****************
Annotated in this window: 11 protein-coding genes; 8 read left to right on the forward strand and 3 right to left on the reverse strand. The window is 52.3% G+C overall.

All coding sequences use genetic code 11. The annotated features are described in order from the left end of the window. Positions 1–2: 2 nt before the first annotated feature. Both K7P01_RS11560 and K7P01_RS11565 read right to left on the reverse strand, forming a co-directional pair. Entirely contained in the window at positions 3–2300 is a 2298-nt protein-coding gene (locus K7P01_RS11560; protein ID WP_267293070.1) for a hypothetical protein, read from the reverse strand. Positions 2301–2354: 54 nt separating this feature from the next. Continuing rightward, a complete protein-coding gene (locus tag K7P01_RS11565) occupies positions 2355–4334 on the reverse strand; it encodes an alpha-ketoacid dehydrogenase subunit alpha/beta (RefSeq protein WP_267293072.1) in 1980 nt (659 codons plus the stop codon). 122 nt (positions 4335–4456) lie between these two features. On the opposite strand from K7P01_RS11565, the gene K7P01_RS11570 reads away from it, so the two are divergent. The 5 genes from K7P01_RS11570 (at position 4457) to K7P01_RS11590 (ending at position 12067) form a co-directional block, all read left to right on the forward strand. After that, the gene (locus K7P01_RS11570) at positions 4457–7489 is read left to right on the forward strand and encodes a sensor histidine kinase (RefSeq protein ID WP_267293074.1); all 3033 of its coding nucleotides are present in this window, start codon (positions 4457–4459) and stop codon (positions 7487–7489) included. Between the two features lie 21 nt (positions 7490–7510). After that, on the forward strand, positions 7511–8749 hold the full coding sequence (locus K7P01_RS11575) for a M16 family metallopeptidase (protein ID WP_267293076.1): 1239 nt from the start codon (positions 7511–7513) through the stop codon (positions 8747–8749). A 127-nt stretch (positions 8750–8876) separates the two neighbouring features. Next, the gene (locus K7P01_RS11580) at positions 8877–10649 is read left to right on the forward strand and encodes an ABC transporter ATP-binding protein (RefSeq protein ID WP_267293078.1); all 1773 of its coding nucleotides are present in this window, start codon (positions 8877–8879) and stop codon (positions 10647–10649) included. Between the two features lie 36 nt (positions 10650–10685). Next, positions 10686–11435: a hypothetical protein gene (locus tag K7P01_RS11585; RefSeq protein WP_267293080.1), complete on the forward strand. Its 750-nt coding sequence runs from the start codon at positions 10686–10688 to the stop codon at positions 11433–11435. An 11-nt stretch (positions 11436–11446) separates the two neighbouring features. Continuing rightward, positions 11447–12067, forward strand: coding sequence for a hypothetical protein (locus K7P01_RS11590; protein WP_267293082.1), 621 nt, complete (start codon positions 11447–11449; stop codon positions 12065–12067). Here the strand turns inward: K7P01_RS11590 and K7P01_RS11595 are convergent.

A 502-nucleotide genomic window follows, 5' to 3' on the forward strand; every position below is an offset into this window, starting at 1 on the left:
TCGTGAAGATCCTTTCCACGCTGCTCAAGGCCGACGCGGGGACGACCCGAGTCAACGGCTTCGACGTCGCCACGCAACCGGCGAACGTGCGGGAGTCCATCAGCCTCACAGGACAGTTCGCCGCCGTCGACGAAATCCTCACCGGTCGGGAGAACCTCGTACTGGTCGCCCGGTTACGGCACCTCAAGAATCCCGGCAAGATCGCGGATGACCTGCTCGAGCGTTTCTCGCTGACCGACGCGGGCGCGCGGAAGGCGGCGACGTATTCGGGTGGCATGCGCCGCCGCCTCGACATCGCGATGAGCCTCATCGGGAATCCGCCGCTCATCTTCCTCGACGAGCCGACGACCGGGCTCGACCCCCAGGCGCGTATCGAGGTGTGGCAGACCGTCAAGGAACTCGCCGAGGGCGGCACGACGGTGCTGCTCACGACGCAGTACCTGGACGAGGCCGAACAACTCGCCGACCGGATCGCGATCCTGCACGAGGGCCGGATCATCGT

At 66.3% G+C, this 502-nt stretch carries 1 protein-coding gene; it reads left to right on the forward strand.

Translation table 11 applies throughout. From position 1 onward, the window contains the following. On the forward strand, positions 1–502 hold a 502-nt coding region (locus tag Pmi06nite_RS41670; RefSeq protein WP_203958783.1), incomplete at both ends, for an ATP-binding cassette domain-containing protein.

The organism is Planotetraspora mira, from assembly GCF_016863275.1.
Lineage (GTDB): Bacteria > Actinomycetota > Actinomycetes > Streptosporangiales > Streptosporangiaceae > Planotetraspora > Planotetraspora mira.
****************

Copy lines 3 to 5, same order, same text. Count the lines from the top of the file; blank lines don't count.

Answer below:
A 502-nucleotide genomic window follows, 5' to 3' on the forward strand; every position below is an offset into this window, starting at 1 on the left:
TCGTGAAGATCCTTTCCACGCTGCTCAAGGCCGACGCGGGGACGACCCGAGTCAACGGCTTCGACGTCGCCACGCAACCGGCGAACGTGCGGGAGTCCATCAGCCTCACAGGACAGTTCGCCGCCGTCGACGAAATCCTCACCGGTCGGGAGAACCTCGTACTGGTCGCCCGGTTACGGCACCTCAAGAATCCCGGCAAGATCGCGGATGACCTGCTCGAGCGTTTCTCGCTGACCGACGCGGGCGCGCGGAAGGCGGCGACGTATTCGGGTGGCATGCGCCGCCGCCTCGACATCGCGATGAGCCTCATCGGGAATCCGCCGCTCATCTTCCTCGACGAGCCGACGACCGGGCTCGACCCCCAGGCGCGTATCGAGGTGTGGCAGACCGTCAAGGAACTCGCCGAGGGCGGCACGACGGTGCTGCTCACGACGCAGTACCTGGACGAGGCCGAACAACTCGCCGACCGGATCGCGATCCTGCACGAGGGCCGGATCATCGT

At 66.3% G+C, this 502-nt stretch carries 1 protein-coding gene; it reads left to right on the forward strand.